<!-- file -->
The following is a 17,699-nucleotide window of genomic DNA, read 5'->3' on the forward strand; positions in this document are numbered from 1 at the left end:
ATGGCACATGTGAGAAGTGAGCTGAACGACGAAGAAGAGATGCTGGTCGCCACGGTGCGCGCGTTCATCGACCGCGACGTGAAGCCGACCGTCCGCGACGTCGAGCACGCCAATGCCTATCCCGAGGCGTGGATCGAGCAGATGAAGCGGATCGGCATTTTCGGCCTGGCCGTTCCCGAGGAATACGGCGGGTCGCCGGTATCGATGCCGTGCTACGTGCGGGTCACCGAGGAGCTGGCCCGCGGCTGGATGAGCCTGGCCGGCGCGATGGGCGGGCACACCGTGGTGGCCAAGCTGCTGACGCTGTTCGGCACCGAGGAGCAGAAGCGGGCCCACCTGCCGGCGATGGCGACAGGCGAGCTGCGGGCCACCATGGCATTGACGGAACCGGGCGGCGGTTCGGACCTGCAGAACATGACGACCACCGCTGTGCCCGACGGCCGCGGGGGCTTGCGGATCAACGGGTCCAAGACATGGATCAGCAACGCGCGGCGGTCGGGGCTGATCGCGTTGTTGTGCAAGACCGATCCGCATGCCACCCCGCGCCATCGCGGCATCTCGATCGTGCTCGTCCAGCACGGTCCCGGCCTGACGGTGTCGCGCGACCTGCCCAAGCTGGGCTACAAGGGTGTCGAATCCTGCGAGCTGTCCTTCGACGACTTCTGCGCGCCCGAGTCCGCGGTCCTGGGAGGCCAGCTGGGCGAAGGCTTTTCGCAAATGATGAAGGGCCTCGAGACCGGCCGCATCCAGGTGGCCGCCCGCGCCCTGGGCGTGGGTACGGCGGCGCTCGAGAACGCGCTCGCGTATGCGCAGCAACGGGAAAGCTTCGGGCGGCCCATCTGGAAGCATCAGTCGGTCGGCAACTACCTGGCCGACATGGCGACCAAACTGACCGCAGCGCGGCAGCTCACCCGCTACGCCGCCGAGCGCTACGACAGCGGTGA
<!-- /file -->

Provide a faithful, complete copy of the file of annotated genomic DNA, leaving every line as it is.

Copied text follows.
The following is a 17,699-nucleotide window of genomic DNA, read 5'->3' on the forward strand; positions in this document are numbered from 1 at the left end:
ATGGCACATGTGAGAAGTGAGCTGAACGACGAAGAAGAGATGCTGGTCGCCACGGTGCGCGCGTTCATCGACCGCGACGTGAAGCCGACCGTCCGCGACGTCGAGCACGCCAATGCCTATCCCGAGGCGTGGATCGAGCAGATGAAGCGGATCGGCATTTTCGGCCTGGCCGTTCCCGAGGAATACGGCGGGTCGCCGGTATCGATGCCGTGCTACGTGCGGGTCACCGAGGAGCTGGCCCGCGGCTGGATGAGCCTGGCCGGCGCGATGGGCGGGCACACCGTGGTGGCCAAGCTGCTGACGCTGTTCGGCACCGAGGAGCAGAAGCGGGCCCACCTGCCGGCGATGGCGACAGGCGAGCTGCGGGCCACCATGGCATTGACGGAACCGGGCGGCGGTTCGGACCTGCAGAACATGACGACCACCGCTGTGCCCGACGGCCGCGGGGGCTTGCGGATCAACGGGTCCAAGACATGGATCAGCAACGCGCGGCGGTCGGGGCTGATCGCGTTGTTGTGCAAGACCGATCCGCATGCCACCCCGCGCCATCGCGGCATCTCGATCGTGCTCGTCCAGCACGGTCCCGGCCTGACGGTGTCGCGCGACCTGCCCAAGCTGGGCTACAAGGGTGTCGAATCCTGCGAGCTGTCCTTCGACGACTTCTGCGCGCCCGAGTCCGCGGTCCTGGGAGGCCAGCTGGGCGAAGGCTTTTCGCAAATGATGAAGGGCCTCGAGACCGGCCGCATCCAGGTGGCCGCCCGCGCCCTGGGCGTGGGTACGGCGGCGCTCGAGAACGCGCTCGCGTATGCGCAGCAACGGGAAAGCTTCGGGCGGCCCATCTGGAAGCATCAGTCGGTCGGCAACTACCTGGCCGACATGGCGACCAAACTGACCGCAGCGCGGCAGCTCACCCGCTACGCCGCCGAGCGCTACGACAGCGGTGA